Understanding PAD

The Best Remedy for Leg Cramps? Walk It Off

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By Henry Ford Health System Staff

Do you ever go for a walk, only to be derailed by cramping in your calves or a feeling of tiredness in your legs? Does the pain ever cause you to limp? If so, you could be experiencing claudication, which is leg cramping due to inadequate blood flow to the muscles.

A common cause of claudication is peripheral artery disease (PAD), a condition that develops when plaque builds up in the arteries to cause to blood clots, a need for vascular surgery, or even limb loss. Those who smoke, are overweight or over the age of 60 are at higher risk. The good news is that you can prevent PAD with a little effort and determination.

It might surprise you to learn the best thing you can do for the leg pain while walking is to take a brief rest—and then keep walking.

“I advise my patients to walk for 30 minutes, resting as needed, and remembering not to count the rest periods as part of the 30 minutes,” says vascular surgeon Jordan Knepper, M.D., M.S.c. “Walk as often as you can. Three or four times per week is ideal.”

Dr. Knepper says walking encourages small arteries in the legs to enlarge, which increases blood flow. “Keep in mind that the pain you might feel while walking is not causing further damage,” he says.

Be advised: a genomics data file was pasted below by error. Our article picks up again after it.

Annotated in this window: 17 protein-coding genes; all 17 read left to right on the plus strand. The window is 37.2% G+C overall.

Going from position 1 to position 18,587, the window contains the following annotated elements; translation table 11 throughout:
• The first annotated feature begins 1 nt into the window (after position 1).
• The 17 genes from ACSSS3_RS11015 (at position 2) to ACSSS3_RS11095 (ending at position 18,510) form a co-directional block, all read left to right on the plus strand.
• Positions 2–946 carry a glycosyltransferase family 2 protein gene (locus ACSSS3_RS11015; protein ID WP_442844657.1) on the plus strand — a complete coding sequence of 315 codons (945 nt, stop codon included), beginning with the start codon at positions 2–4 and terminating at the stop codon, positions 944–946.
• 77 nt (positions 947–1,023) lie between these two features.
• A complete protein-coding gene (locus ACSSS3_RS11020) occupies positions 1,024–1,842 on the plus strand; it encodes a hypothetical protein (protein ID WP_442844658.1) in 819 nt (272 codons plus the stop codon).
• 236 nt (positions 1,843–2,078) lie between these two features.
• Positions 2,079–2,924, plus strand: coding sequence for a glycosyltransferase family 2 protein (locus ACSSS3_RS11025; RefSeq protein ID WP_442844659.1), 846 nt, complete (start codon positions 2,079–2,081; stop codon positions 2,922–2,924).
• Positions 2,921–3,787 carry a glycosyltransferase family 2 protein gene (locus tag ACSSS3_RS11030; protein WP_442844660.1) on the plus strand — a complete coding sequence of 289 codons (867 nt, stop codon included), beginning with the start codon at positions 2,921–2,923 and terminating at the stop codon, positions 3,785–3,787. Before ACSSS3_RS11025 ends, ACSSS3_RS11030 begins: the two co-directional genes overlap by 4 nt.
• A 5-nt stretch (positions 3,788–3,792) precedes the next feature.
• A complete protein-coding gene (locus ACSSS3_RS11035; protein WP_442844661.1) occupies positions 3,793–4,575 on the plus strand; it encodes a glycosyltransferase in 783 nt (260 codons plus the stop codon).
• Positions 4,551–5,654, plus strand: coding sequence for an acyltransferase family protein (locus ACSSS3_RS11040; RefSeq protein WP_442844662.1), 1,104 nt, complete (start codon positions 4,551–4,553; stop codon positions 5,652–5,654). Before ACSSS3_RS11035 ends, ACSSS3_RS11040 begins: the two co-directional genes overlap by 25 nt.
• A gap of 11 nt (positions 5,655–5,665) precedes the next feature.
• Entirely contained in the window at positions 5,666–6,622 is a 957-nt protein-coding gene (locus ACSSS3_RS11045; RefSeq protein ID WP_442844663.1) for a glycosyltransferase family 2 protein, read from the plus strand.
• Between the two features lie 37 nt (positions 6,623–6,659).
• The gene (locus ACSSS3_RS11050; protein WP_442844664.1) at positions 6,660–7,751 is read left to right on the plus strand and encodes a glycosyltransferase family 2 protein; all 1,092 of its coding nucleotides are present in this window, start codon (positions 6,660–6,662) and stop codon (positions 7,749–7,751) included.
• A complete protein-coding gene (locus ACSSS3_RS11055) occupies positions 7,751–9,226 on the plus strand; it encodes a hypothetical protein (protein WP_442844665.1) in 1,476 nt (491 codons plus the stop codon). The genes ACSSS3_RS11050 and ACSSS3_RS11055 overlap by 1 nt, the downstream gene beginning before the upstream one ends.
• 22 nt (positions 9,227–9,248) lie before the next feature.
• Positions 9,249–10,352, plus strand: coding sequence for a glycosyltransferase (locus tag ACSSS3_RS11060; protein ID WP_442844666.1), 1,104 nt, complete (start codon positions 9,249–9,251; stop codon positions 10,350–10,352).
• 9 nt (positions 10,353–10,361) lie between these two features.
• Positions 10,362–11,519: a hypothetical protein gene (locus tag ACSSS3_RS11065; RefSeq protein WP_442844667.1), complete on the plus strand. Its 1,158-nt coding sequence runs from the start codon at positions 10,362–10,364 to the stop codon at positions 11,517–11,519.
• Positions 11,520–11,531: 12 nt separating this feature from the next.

If your doctor approves, you can begin a simple walking routine that will start to improve your leg health. Start out with a ten-minute walk and gradually increase your time.

Related Topic: 10 Ways to Walk Your Way to Better Health

Recovering from PAD or a Vascular Procedure

If you have been diagnosed with PAD or you are recovering from a vascular procedure, the best way to get on the right walking path may be through supervised exercise. Many hospitals offer a vascular rehabilitation program, in which you can exercise safely while being monitored by a health care professional. This allows you to build confidence and lengthen the distance you are able to walk, while you reduce the risks that come with vascular disease. The Centers for Medicare and Medicaid Services now covers vascular rehabilitation for qualified individuals.

Advanced cases of PAD require treatment, which may include non-surgical procedures or minimally invasive surgery. Ask your primary care physician if you would benefit from a free venous screening or consultation with a vascular surgeon.

To schedule an appointment with your primary care provider or find a vascular surgeon, visit henryford.com or call 1-800-HENRYFORD (436-7936). If you’re in the Jackson area or south central Michigan, visit henryfordallegiance.com or call 1-888-862-DOCS.

Jordan Knepper, M.D., M.S.c., is a vascular surgeon who treats patients at Henry Ford Allegiance Vascular Health in Jackson. Dr. Knepper specializes in non-invasive and minimally invasive procedures to treat venous insufficiency and PAD.